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‘ [51] took me for an Italian, until I told them I was an American.’ He settled down to his studies in Germany, his father having written, with foresight then unusual, ‘I consider the German language and literature much more important than the Italian.’ He did not, however, have any sense of actual transplantation, as is the case with some young students, for although he writes to his sister (March 28, 1829), ‘My poetic career is finished. Since I left America I have hardly put two lines together,’ yet he sends to Carey & Lea, the Philadelphia publishers, to propose a series of sketches and tales of New England life. These sketches, as given in his note-book, are as follows:—

1. New England Scenery: description of Sebago Pond; rafting logs; tavern scene; a tale connected with the ‘Images.’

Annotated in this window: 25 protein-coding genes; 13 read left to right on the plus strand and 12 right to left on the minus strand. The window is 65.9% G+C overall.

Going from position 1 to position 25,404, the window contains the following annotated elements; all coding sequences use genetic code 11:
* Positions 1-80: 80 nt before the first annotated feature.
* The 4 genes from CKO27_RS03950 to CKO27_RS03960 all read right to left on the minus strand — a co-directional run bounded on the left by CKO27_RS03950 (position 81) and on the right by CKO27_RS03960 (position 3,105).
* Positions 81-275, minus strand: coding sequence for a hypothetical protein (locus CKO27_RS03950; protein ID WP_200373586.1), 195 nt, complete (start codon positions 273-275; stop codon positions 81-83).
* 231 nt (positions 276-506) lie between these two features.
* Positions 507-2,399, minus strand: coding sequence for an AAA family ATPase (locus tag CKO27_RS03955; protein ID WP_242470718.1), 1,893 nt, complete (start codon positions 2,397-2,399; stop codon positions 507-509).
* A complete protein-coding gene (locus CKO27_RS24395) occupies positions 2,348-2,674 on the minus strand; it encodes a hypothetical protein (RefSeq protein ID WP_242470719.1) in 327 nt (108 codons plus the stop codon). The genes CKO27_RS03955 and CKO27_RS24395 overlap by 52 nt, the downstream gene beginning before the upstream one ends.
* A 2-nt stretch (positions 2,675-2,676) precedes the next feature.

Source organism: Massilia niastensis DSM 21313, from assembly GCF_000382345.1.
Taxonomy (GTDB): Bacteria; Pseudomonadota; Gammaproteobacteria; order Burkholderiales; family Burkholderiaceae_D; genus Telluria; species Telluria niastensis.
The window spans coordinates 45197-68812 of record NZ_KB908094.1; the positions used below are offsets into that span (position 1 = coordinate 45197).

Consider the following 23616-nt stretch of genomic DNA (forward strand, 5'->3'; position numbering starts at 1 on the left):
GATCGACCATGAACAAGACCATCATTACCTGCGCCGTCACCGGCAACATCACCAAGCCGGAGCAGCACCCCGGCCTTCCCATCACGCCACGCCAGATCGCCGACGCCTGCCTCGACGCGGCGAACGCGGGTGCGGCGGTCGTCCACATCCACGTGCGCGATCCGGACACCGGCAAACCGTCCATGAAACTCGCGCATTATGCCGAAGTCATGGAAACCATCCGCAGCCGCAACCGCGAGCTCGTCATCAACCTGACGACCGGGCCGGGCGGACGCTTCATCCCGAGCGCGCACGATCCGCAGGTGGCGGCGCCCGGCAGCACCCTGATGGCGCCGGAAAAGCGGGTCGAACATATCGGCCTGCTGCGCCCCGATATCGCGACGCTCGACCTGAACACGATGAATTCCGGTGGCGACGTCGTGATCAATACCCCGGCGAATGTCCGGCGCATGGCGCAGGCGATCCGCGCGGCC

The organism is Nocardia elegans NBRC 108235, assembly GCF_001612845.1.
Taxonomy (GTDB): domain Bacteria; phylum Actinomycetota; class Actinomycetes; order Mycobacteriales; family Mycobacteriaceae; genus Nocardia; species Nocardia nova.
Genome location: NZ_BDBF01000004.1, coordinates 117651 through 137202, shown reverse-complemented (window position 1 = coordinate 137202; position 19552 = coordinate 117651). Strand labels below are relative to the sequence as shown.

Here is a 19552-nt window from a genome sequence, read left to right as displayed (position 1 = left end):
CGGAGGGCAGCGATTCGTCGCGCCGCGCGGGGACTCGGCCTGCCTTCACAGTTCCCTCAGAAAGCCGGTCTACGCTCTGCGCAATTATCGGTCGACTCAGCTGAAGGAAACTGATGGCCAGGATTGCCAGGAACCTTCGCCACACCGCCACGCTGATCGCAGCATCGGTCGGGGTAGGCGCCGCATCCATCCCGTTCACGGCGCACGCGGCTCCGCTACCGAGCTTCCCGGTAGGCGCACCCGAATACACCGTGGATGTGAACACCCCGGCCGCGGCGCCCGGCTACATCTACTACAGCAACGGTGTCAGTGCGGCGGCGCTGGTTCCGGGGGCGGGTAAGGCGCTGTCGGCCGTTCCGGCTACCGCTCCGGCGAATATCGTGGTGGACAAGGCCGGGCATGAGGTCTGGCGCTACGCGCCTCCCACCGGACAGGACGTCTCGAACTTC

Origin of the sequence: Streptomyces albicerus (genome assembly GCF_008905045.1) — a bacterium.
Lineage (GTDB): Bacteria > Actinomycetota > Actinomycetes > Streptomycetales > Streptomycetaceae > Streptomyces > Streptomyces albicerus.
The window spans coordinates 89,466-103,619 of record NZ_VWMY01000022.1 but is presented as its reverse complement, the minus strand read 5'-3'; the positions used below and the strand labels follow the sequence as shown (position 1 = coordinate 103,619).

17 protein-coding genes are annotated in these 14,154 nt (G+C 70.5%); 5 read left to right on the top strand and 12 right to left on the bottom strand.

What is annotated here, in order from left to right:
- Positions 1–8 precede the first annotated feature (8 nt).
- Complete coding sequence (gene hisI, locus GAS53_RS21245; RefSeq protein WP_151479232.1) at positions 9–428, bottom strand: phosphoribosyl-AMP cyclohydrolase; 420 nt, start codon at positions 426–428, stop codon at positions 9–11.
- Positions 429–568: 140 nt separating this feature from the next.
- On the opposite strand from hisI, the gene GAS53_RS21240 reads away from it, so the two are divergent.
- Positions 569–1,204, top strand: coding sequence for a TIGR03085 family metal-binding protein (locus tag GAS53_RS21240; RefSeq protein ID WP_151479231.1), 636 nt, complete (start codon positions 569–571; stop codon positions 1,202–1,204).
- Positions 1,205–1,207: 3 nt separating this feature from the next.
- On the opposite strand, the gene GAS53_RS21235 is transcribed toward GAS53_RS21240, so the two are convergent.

2. A New England Village: country squire; the parson; the little deacon; the farm-house kitchen.

3. Husking Frolic: song and tales; fellow who plays the fife for the dance; tale of the Quoddy Indians; description of Sacobezon, their chief.

5. Thanksgiving Day: its merry-making, and tales (also of the Indians).

7. Description of the White Mountains: tale of the Bloody Hand.

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New England (United States) (3)

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